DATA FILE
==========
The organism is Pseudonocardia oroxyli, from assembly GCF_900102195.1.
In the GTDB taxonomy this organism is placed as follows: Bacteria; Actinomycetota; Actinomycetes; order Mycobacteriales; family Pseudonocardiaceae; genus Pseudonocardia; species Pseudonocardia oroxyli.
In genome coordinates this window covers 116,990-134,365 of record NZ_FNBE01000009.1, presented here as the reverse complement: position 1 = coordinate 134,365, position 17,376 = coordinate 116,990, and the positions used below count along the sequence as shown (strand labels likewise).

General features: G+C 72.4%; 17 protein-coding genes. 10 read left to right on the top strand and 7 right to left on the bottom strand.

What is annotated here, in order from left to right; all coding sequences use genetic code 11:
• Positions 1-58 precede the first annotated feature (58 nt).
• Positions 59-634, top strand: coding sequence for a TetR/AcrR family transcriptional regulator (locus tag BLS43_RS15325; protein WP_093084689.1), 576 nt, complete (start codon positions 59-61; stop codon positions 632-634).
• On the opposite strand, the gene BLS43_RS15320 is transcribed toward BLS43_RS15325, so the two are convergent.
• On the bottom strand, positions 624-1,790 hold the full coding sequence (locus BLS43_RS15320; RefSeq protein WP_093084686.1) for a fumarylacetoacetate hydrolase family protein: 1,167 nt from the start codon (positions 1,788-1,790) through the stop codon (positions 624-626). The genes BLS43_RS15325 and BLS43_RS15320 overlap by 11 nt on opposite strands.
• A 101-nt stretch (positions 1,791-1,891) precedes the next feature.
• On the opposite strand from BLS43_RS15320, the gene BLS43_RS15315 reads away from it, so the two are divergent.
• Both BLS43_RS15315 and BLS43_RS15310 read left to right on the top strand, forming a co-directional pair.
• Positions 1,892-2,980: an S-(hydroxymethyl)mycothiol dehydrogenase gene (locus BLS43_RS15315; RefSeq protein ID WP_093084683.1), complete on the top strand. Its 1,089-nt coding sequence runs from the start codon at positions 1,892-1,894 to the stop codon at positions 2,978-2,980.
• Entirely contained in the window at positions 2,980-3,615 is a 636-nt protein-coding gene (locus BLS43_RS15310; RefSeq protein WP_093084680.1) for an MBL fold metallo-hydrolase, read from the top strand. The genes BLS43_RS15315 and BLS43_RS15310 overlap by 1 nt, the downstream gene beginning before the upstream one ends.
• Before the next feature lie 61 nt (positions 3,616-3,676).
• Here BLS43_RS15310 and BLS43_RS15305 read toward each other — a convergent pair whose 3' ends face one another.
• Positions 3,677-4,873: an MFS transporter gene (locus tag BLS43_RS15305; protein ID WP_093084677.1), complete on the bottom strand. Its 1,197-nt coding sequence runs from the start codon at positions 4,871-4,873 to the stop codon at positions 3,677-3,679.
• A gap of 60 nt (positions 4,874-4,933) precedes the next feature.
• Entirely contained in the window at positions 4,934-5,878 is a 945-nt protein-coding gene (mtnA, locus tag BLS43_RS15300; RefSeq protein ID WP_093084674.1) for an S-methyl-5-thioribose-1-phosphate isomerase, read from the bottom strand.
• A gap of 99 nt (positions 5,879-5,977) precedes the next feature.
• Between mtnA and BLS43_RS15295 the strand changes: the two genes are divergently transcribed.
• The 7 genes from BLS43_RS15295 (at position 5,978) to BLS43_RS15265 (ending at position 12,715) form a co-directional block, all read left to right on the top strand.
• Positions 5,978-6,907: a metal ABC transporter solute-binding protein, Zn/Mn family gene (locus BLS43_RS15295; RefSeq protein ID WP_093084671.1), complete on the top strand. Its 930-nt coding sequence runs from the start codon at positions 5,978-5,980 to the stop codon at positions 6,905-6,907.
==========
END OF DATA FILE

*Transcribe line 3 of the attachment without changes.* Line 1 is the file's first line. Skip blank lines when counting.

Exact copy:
In genome coordinates this window covers 116,990-134,365 of record NZ_FNBE01000009.1, presented here as the reverse complement: position 1 = coordinate 134,365, position 17,376 = coordinate 116,990, and the positions used below count along the sequence as shown (strand labels likewise).